“Keeping this information confidential is critical to the integrity of the U.S. tax system which is only functional because taxpayers voluntarily pay their taxes. 

“According to the National Taxpayer Advocate, ninety-eight percent of all tax revenue paid by American taxpayers is paid voluntarily. 

“That means only a small percentage of taxes are collected through audits and enforcement.  Ninety-eight percent! 

“Ninety-eight percent of anything is a lot, so I have to take a closer look and ask ‘why?’   I believe this is because of the trust American taxpayers have in our tax system and privacy is at the foundation of that trust.

“Now, some of my colleagues on the other side of the aisle have suggested using this Committee as an avenue to obtain and release the President’s tax returns in the name of transparency.  As leaders of the Ways and Means Committee, I don’t believe we have to choose between protecting privacy and promoting the transparency among public officials. 

“To begin with, Congress is prohibited by law from examining and making public the private tax returns of Americans for political purposes.  Such an abuse of power would open a Pandora’s box.  It would set a very dangerous precedent.  And where does it end?  What about the tax returns of the Speaker, Members of Congress, or federal employees?  There is no end in sight for whose tax information may be in jeopardy.

“Thankfully, violating taxpayer privacy is not the only option for increasing transparency.  I support the current ethics reviews in place which ensure presidents and vice presidents are held accountable to taxpayers.  My colleagues on the other side of the aisle have voiced the need to have experts review the President’s tax returns ‘with a fine-toothed comb.’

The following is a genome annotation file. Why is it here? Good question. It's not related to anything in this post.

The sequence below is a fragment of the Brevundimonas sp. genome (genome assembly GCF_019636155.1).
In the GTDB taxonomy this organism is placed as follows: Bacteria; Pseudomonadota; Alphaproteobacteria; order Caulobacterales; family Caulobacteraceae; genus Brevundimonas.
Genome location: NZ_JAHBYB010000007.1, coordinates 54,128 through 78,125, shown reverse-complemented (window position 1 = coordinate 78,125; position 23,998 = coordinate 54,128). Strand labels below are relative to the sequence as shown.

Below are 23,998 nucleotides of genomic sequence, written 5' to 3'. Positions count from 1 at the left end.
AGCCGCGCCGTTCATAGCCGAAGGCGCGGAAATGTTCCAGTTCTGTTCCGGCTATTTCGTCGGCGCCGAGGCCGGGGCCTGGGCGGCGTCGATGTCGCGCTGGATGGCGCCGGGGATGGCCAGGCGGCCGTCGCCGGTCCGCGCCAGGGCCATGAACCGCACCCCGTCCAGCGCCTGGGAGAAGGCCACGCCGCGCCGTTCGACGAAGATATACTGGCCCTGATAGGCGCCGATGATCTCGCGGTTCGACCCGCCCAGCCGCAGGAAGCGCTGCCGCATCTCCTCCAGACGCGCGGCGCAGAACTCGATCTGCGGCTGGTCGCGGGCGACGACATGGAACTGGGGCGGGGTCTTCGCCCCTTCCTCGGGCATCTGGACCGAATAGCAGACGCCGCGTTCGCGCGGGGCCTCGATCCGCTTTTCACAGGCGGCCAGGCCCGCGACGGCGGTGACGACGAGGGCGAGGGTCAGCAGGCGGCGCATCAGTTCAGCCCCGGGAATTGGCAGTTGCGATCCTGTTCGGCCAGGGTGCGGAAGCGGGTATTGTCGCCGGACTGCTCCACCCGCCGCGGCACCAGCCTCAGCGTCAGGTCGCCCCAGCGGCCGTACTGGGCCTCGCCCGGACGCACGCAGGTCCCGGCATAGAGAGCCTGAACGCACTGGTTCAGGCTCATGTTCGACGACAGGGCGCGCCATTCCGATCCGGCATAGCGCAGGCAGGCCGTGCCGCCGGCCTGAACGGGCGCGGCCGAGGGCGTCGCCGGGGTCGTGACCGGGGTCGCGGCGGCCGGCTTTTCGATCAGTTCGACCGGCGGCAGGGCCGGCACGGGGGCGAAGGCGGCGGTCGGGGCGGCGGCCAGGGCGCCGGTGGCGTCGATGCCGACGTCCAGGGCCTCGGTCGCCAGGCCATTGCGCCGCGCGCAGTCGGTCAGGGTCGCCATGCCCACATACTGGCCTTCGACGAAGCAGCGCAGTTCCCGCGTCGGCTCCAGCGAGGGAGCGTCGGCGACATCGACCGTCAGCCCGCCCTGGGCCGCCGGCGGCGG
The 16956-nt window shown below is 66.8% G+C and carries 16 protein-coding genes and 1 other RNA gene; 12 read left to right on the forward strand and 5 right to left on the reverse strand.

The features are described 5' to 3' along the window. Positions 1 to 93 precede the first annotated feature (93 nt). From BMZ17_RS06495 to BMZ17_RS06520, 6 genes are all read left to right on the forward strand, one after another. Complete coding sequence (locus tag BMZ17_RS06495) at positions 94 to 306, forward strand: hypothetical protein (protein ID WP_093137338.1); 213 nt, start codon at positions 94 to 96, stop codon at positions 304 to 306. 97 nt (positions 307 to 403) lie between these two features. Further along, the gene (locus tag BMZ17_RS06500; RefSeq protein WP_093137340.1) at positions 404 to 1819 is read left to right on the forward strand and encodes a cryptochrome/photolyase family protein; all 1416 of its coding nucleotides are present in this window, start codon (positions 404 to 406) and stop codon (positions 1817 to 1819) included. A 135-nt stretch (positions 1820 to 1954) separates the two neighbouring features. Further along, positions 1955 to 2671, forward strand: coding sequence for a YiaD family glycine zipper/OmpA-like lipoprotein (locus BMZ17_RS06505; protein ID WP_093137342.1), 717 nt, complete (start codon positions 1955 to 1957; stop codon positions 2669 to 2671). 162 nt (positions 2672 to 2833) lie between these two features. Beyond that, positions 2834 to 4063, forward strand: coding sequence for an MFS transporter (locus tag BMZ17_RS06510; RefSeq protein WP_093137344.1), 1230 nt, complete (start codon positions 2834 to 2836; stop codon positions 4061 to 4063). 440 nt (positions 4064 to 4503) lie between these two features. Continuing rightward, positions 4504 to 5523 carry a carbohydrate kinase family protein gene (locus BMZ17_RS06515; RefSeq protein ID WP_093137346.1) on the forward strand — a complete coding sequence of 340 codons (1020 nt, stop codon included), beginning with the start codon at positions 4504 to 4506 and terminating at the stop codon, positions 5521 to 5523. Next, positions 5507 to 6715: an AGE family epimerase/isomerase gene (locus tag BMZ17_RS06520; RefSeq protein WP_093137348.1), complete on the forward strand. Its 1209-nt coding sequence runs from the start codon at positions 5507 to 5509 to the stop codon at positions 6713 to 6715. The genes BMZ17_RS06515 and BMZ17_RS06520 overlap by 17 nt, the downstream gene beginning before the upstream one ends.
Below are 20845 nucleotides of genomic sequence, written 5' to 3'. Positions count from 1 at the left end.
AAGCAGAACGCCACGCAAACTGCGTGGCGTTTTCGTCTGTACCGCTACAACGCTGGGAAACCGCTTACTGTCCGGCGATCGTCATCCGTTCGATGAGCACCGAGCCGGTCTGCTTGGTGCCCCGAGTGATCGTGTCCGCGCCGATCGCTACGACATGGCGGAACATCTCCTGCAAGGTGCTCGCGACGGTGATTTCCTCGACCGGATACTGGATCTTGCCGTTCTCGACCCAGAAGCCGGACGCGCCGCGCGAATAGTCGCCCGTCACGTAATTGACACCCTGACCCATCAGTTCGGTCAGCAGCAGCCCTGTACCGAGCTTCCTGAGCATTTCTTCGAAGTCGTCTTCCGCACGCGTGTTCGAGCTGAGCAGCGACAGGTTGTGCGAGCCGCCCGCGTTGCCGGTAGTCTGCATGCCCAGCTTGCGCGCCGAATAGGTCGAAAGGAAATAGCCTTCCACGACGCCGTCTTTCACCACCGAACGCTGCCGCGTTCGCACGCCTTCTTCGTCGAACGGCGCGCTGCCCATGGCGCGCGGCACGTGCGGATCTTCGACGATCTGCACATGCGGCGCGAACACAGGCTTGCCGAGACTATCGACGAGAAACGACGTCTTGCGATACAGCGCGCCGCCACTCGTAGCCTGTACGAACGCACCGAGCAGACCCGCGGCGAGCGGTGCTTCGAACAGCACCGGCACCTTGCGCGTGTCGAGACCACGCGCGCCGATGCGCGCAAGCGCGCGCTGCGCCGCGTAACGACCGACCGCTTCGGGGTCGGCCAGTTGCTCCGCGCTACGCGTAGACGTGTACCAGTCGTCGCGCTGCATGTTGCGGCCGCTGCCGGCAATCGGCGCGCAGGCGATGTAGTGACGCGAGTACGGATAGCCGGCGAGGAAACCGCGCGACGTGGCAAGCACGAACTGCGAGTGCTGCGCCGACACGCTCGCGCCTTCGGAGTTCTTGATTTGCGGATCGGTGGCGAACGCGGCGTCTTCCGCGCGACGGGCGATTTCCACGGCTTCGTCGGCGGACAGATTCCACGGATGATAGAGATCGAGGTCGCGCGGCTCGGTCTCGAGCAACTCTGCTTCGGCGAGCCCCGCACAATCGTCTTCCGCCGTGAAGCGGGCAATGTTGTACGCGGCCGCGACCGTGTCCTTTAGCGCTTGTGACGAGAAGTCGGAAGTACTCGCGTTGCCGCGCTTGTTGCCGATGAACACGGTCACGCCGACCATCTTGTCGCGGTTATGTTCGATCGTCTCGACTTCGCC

“But isn’t this the exact reason why the IRS – the agency with just that level of expertise – conducts mandatory audits of the president and vice president every year? 

“Yes, that’s right, the IRS audits the President and the Vice President every single year — regardless of whether he or she is Republican or Democrat.

“I don’t think most Americans know that’s the case.  I certainly didn’t know until I started doing some research and inquiring.

“In addition to annual IRS audits, there are also annual financial disclosures required.  If my colleagues have valid concerns with the financial disclosure requirements, then let’s come together to legislate a thoughtful solution to require additional disclosures.

“If there are challenges in obtaining required documents for disclosure, then let’s look at how we can make that process better — and more transparent. 

“But the reckless sharing of a taxpayer’s private information for political purposes would be unprecedented and completely outside of the bounds of Congress’s role as a legislative body.

“Our role of oversight should not be that of overreach.  We can do better.

“Therefore, I look forward to hearing from our witnesses on how to do that better — that is, how best to protect the American taxpayer.”